Rudy Schwartz's Reviews

As you probably know, the ethical issues surrounding scientific research are in the news again. J. Craig Ventner and his team have created a synthetic life form in their laboratory, reportedly by combining computer generated DNA strands with pre-existing microplasma cells, presenting the imminent possibility of manufacturing microbes significantly more complex than Wolf Blitzer. Arguably, I've done the same on any given morning after eating at Taco Bell, so I'm not particularly impressed. However, being just a layman, I suppose I'll have to defer to the scientific journals.

But more pointed questions are being raised by the Vatican, which has served as our moral compass for centuries as it has overseen the world's most prolific pedophilia racket. And even for non-theists there's a delicate balance worth pondering as humans cross this forboding cognitive threshold. If species with genomes fine tuned with computer software are to be produced, then who will produce them, and what will be the intent? Will the requirements be defined by the highest bidder, or by governments with dubious political agendas? And even with the best intentions, will there be unexpected catastrophic outcomes, like in that one Three Stooges episode where Curley saws a table in half while Moe is standing on it? I don't think there's any doubt that we're all Moe standing on the table. The question we must confront is: Who is Curley and what does he have in that toolbox?

Maybe man would be better served by drawing lines in the sand which simply cannot be crossed. For example, maybe we could decide that no technological research is allowed if it doesn't expand our cable lineup, induce spontaneous orgasms, or cause a million barrels of raw crude to be puked directly into the Gulf of Mexico. Everything else is gravy, which is fattening, and only keeps you from noticing little chunks of things in your meatloaf that you'd rather not eat.

I can't assume to hold the answers to any of these questions, but I can warn you that my recent viewing of Diabolical Dr. Z has only muddied the water, to the point that I'm much less sure how mankind ought to proceed. For example, what if there were a way to insert metal spikes into the brains and spines of hardened criminals, and with a few "Z-rays" applied at the appropriate frequencies, convert them into the cast from Eight is Enough? Wouldn't that be a good idea? And what if, instead of just flopping their bodies on a table before poking the spikes into their brains, you had this big complicated robotic contraption that grabbed them by the wrists and lifted them up, making a bunch of loud beeping noises, while you twiddled some knobs on an oscilloscope? Wouldn't that be an even better idea?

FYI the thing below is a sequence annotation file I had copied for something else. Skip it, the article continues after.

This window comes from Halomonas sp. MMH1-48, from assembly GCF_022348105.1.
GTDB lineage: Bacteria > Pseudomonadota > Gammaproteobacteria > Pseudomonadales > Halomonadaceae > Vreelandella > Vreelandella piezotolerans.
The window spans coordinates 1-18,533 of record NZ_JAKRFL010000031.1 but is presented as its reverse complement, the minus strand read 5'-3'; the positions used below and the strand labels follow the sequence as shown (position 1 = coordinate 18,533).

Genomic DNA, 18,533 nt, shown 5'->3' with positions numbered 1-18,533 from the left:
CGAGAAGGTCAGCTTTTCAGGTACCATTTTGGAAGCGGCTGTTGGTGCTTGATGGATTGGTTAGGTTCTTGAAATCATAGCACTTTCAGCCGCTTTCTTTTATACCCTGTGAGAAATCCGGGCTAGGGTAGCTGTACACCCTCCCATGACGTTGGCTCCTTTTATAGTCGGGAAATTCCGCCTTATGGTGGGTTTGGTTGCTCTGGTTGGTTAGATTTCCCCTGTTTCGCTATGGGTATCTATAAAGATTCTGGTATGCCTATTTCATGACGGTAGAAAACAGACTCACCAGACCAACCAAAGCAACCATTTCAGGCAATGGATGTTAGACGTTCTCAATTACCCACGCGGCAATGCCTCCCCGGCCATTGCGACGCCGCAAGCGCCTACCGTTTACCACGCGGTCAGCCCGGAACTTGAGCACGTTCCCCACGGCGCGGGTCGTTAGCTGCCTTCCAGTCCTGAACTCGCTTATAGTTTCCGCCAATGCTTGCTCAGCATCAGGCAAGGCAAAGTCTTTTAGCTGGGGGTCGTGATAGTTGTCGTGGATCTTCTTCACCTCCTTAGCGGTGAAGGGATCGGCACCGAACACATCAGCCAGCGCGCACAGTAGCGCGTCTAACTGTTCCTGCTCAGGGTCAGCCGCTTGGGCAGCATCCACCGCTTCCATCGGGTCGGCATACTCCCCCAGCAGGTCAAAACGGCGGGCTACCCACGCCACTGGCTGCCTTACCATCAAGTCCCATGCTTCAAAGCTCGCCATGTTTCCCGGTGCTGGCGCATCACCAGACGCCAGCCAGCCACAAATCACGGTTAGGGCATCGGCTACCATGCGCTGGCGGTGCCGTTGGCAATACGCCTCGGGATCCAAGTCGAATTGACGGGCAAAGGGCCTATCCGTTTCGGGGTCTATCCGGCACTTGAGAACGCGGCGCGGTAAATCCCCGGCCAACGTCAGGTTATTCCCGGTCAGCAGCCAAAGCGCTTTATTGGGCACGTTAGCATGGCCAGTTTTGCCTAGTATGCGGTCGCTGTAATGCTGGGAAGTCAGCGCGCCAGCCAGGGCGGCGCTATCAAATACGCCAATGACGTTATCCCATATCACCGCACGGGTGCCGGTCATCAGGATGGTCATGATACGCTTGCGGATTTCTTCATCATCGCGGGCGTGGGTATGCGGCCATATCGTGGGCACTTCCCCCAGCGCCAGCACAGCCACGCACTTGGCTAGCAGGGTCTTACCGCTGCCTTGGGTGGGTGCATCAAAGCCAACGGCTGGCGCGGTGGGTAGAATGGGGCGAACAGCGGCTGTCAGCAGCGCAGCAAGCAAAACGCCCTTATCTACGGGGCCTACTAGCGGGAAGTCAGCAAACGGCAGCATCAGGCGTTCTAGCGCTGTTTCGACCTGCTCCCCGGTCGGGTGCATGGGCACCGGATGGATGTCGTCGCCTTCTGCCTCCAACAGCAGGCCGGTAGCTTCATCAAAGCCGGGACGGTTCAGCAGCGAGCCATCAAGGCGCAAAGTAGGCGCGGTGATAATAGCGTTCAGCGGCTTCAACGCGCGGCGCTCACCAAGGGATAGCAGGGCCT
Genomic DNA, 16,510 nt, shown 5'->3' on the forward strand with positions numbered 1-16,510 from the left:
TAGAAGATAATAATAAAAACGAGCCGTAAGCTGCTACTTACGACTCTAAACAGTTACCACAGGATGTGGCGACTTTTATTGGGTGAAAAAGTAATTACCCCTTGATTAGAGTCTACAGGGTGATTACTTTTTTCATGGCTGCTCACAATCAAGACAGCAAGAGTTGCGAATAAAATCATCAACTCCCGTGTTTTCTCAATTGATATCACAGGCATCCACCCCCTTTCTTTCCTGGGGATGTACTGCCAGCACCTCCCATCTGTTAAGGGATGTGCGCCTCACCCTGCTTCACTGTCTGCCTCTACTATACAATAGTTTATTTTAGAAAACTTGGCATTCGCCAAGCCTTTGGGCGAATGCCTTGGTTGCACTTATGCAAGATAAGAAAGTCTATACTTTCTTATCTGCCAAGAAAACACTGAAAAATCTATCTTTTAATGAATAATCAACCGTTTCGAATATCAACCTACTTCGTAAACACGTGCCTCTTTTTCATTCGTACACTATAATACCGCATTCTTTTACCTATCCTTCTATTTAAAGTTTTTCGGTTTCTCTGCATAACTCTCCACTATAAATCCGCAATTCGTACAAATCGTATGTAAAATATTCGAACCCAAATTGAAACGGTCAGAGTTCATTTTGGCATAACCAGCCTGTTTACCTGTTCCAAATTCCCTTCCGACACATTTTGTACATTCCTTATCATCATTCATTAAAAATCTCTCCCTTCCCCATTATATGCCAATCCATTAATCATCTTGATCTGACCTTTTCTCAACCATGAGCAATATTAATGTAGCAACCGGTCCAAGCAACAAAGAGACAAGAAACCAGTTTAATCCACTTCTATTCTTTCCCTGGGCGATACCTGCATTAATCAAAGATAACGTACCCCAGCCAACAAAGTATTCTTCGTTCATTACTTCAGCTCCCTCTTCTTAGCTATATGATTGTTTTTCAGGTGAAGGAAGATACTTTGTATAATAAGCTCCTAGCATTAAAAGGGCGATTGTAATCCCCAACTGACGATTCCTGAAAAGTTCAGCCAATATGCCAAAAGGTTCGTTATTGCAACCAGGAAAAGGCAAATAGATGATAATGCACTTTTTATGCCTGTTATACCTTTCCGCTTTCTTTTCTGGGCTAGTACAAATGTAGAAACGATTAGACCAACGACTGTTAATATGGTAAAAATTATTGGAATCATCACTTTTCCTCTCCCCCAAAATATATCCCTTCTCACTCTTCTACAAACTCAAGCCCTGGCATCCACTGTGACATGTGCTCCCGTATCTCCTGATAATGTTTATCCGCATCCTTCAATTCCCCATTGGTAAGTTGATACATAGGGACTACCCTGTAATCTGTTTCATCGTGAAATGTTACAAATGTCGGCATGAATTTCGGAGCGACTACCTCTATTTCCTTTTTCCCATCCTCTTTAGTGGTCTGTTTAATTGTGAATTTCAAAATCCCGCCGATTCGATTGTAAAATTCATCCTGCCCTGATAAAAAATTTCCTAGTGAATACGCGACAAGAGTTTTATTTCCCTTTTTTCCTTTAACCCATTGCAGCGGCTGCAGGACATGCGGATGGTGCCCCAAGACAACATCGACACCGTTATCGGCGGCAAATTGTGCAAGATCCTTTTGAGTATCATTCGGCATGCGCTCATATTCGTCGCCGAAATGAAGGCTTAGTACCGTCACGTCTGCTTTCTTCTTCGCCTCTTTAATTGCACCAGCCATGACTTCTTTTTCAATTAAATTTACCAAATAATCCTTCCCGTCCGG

It may be that director Jess Franco wanted to unravel these conundrums in Diabolical Dr. Z, but if so, his objectives were irrevocably hijacked in the first fifteen minutes when the title character drops dead from a heart attack after being ridiculed by a panel of eminent scientists. With his dying gasp, he urges his daughter Irma to continue his work, and her interpretation of this request is to hunt down and kill every one of the motherfuckers who mocked his theories, along with some collateral damage in the form of a Dutch hitchhiker in a two piece bikini. Clearly, Jess Franco did not set out to make the case for leading edge scientific research, but he did succeed in producing one of his rare story lines that can be followed without the assistance of hash brownies or paint fumes. And anyone who has managed to sit through some of Jess's other films (e.g. Venus in Furs) will recognize that this is no small feat.

There's also a trippy soundtrack with lots of jazz trumpet and atonal treated piano, plus a protagonist scientist guy who resembles Sean Connery with a dash of Leslie Nielsen, and his girlfriend, Miss Death, who seduces a mannequin on a giant fake spider web in a tight see-through body stocking.

By Franco standards, it ranks low for gratuitous nudity and graphic violence, but I'd still recommend it for anyone who likes 60s women's hairstyles and experimental jazz, or who wants the unvarnished, worst case scenario for scientific hubris left unchecked. After all, these are difficult questions to grapple with, and we'd best enter into them with a full complement of tesla coils and paranoid hallucinations.

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